Wednesday, April 29, 2020

Repurposed Kitchen Cabinets

Two of my old kitchen cabinets have been repurposed in my workroom.

Just for fun, I painted them in a Halloween-inspired palette of black, orange, purple and green.

I added drawer liners made from a vinyl tablecloth.

Wednesday, April 15, 2020

DIY Shelf from a Repurposed Drawer

After treating myself to new kitchen cabinets, I am repurposing the old cabinets. They're poor quality and quite worn, but most of them are serviceable for my workroom and garage. More on that later. :)

One base cabinet was in such bad shape that it essentially fell apart when I moved it. (I can't believe it managed to support the weight of a countertop for 45 years!) The drawer was the only salvageable part.

I decided to turn it into a shelf to store my craft paints. After measuring the paints and the drawer, I determined how far apart to space the individual shelves.

I made shelf supports with small slices of 1x3 boards and attached them with my power nailer. I placed 1x3 boards on the supports to create the shelves.

After primer and green paint, I added black and white striped wrapping paper and topped the shelves with black and white striped washi tape.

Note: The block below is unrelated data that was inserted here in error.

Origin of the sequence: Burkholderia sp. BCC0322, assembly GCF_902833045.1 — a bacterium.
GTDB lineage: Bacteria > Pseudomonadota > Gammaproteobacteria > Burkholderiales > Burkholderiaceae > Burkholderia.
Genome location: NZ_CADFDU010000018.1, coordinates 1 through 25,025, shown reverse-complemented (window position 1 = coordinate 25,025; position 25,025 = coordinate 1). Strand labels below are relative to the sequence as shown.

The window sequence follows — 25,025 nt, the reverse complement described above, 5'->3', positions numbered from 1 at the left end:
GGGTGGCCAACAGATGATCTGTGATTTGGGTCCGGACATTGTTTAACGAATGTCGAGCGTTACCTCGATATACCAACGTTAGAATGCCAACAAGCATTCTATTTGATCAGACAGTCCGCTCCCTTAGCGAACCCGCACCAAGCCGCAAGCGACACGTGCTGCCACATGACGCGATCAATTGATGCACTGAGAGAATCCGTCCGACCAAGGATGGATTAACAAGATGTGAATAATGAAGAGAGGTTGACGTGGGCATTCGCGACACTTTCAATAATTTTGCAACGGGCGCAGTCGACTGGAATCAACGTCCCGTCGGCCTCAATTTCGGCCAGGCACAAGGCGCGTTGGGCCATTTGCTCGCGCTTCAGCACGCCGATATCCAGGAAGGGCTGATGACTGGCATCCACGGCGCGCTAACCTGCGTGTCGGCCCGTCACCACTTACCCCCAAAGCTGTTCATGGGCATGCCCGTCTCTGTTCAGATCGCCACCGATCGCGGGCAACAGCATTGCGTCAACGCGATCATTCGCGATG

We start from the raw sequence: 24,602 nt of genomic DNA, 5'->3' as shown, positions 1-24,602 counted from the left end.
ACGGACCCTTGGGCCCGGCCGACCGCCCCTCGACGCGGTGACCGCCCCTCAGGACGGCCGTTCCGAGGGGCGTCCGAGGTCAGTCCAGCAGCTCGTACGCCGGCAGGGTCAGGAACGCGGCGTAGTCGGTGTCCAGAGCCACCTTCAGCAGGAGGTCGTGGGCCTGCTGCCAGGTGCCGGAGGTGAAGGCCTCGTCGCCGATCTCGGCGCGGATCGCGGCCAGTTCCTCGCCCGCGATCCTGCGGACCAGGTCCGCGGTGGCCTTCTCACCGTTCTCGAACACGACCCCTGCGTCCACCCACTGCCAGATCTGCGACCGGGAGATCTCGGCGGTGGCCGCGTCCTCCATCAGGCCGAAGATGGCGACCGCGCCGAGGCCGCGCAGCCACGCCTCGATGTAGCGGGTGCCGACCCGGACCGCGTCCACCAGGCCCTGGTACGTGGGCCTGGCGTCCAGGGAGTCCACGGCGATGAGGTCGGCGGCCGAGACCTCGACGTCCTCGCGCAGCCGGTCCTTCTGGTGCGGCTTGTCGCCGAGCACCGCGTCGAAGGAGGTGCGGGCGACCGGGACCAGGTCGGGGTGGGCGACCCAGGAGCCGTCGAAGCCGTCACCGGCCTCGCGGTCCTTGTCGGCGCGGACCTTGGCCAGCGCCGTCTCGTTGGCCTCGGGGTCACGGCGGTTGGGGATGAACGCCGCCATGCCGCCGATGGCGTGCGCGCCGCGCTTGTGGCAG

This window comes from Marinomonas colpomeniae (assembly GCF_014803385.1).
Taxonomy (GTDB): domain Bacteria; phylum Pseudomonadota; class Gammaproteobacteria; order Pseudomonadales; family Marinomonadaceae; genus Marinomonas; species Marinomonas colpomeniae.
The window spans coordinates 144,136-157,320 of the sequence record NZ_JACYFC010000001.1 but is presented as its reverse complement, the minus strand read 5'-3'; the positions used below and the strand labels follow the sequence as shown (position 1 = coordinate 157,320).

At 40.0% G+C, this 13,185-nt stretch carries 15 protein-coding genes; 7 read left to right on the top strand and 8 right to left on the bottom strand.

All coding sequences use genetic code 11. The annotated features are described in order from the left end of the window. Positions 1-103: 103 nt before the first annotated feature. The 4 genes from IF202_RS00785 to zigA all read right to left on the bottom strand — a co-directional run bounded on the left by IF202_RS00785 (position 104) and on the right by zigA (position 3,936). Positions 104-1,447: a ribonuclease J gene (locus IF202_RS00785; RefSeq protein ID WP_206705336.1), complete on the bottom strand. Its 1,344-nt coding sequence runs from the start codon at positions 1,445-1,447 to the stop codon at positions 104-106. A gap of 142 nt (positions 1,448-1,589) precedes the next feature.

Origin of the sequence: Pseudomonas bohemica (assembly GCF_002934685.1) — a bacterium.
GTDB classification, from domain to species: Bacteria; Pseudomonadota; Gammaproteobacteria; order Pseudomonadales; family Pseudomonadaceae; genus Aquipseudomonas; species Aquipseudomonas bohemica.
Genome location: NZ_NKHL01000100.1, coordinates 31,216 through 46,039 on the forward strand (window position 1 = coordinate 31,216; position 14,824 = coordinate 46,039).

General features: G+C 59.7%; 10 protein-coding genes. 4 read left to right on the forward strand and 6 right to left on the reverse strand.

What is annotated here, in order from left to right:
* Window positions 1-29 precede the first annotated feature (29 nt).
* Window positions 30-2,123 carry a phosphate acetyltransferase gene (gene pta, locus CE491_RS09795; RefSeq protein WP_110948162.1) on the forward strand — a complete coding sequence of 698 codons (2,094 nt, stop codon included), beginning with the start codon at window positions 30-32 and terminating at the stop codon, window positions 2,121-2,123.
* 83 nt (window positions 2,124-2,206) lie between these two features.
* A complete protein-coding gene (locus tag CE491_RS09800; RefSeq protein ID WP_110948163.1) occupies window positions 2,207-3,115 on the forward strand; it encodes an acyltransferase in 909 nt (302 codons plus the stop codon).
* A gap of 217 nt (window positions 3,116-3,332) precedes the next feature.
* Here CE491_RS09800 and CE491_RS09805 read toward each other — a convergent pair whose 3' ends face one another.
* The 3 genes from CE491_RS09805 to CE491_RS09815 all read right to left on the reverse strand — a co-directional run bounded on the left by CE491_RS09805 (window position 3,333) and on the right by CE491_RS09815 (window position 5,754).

The end result is storage perfectly sized for my craft paints and other small supplies.

Monday, April 6, 2020

Kitchen Remodel: Quarantine Style

Thanks to the COVID-19 stay-at-home situation, my kitchen remodel has taken on a somewhat different style than originally planned.

Instead of standard granite countertops, I have a custom set of boards and plywood topped with shelf liner. Truly unique! No one else has countertops like mine.

My cabinets and drawers don't have pulls to open them. With this stay-closed feature, they are guaranteed to remain tidy. Well, more accurately, they're guaranteed to remain empty.

Instead of a stainless steel double-bowl sink, I have a plastic utility sink. With its slender legs and built-in scrub board, it's elegant enough for the finest basement or laundry room. It has a quick disconnect feature as well; one little bump to the sink, and the plastic drain assembly falls apart.

The sink provides cold water only. Hot water is at hand, though, thanks to the shiny kettle with an LED-illuminated on/off lever. It's very user-friendly; simply tilt, and hot water is dispensed through the spout. 

But wait! There's more! The kitchen has additional fabulous features...

Electric cooktop! It has high, medium and low heat settings, allowing me to burn, overcook, or give up on my food.

Pantry! It's ideally suited to the latest stay-at-home lifestyle, with ample storage for shelf-stable foods. Built-in wheel technology allows it to roll in not one, but two directions!

Dishwasher! It's very energy efficient, using no electricity at all. It has several settings, from a gentle wash with Swish and Rinse to a thorough scrubbing with I Hate Washing Dishes.

Kitchen Remodel: COVID-19 Version

After tolerating horrible cabinets for years, I am finally remodeling my kitchen. :)